The blue Muslim-American wave for public office

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SHAFAQNA – More than 90 American Muslims, nearly all of them Democrats, are running for public office across the country this year. Many are young and politically inexperienced, and most are long shot. Muslim Americans say they feel energized to run for public office because of Donald Trump’s Islamophobic policies.

Muslims who reside in the United States have launched different political campaigns against President Donald Trump’s “oppressive” policies on the community, ahead of the gubernatorial elections scheduled in November this year.

Muslim political activists and community leaders say they’ve noticed more young Muslims showing up to political events ranging from legislative hearings and school board meetings to women’s marches and civil rights rallies, Washington post reports.

Omar Vaid, a movie set technician based in Brooklyn, New York, would probably not be running for Congress in November’s mid-term elections were it not for President Donald Trump. But Vaid, 36, the Muslim son of immigrants from India, was so alarmed by Trump’s ban on Muslim travellers and a spike in race-baiting that he is making a stand as a Democratic candidate in the city’s only Republican-held district later this year. Democrats like Vaid are energized ahead of the midterms, which often measure a president’s popularity. More women are running in House races than ever before, according to the Center for American Women and Politics at Rutgers University, Middle East Eye reports.

According to Iqna, Abboud is one of Muslim candidates seeking elected office in Donald Trump’s America, many spurred into action by the president’s anti-Muslim rhetoric and policies.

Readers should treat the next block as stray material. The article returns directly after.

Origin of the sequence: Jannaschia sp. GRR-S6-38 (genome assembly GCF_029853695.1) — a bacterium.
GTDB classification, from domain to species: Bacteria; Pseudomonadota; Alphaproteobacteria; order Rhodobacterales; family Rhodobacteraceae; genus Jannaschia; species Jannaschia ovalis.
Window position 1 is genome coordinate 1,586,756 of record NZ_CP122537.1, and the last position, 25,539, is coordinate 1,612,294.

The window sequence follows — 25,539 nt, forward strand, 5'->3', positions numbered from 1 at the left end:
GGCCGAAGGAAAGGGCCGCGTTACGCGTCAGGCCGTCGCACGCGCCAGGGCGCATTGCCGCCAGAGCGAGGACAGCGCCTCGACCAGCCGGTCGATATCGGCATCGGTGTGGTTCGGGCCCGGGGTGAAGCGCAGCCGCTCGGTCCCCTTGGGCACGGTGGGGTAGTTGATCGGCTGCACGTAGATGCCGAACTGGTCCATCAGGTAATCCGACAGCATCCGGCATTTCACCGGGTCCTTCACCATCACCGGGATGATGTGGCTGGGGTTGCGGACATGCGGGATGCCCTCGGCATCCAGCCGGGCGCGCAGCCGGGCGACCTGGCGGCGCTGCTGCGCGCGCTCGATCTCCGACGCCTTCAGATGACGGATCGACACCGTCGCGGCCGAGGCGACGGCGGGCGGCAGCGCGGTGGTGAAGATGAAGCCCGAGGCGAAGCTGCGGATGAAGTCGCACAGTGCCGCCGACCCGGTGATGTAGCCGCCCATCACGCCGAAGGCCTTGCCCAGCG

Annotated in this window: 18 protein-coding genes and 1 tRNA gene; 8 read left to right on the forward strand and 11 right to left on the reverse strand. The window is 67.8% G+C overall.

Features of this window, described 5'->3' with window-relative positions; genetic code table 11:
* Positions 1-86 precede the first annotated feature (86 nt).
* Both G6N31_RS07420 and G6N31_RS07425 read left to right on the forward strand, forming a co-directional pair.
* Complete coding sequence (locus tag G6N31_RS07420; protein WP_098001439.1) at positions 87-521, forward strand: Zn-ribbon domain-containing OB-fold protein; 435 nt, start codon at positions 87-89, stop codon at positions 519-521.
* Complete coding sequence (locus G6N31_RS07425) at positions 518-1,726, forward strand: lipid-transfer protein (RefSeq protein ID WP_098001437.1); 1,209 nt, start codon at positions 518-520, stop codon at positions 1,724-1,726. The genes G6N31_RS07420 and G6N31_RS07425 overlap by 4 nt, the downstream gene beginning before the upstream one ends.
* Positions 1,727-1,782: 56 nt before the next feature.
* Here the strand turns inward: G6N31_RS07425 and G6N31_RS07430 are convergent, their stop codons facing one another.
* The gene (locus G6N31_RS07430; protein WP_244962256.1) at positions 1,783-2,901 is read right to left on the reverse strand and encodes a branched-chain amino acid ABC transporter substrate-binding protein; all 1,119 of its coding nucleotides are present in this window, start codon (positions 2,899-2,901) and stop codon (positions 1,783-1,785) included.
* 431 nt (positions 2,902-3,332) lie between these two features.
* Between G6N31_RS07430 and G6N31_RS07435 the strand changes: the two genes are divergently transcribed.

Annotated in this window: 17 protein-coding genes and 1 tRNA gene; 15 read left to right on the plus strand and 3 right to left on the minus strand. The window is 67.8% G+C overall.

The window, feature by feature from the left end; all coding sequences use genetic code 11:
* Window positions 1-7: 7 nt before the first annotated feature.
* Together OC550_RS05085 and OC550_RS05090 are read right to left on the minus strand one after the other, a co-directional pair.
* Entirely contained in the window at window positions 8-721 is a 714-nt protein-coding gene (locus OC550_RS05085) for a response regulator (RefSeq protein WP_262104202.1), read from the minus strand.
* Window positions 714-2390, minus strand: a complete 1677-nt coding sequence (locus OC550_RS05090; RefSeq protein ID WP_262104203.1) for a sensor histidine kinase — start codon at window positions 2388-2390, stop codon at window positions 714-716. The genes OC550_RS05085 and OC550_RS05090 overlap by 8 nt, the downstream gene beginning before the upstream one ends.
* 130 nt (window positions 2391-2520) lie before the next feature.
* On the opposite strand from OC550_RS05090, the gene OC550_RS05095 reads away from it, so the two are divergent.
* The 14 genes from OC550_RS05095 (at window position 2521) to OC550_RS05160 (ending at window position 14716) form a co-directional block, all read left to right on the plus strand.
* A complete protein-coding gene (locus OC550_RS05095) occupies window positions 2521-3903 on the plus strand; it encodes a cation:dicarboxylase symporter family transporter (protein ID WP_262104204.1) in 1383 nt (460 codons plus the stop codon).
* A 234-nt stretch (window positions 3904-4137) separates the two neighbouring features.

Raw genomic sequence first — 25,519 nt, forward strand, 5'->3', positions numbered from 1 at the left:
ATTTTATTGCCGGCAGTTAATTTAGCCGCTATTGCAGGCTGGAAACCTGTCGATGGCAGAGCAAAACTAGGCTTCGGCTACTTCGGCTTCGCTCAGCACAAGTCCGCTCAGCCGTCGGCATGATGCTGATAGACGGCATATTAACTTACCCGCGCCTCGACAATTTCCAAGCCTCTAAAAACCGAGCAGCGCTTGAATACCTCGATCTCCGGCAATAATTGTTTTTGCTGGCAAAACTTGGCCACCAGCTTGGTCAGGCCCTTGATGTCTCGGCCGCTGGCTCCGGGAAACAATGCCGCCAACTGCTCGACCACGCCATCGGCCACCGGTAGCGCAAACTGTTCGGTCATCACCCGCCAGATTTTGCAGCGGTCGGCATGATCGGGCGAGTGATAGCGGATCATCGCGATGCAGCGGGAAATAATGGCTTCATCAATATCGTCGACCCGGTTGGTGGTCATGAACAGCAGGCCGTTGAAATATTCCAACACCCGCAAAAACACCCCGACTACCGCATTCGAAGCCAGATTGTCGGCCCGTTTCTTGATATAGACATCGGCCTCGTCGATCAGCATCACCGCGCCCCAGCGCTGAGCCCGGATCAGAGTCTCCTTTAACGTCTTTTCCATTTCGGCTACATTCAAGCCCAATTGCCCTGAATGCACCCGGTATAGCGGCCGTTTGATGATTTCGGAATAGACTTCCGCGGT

Abboud told the Guardian she saw a “silver lining” in finally being noticed. But she also felt a familiar frustration. She is from Little Rock, Arkansas, as evidenced by her southern twang. Nonetheless, she has had to settle for being known as the Muslim candida.

Abboud wears a headscarf. Slurs against her have included calling her a “towel head” and suggestions that Muslims should not serve in the US government.

“We’re trying to change what leadership and power look like in this country,” said Fayrouz Saad, a 34-year-old from Michigan who if elected would become the first Muslim woman in the House of Representive.

Nearly 100 Muslims are running for office at state and federal levels. Almost all are Democrats, few have held office before. Several who were interviewed by the Guardian said they did not want a disproportionate focus to be placed on their faith.

“I’m not really interested in being the first Muslim anything,” said Abdul El-Sayed, another political newcomer who is seeking the Democratic nomination for governor in Michigan. “I know that my constitution does not care how I pray or if I pray, but if I care about the same ideals expressed in the constitution”.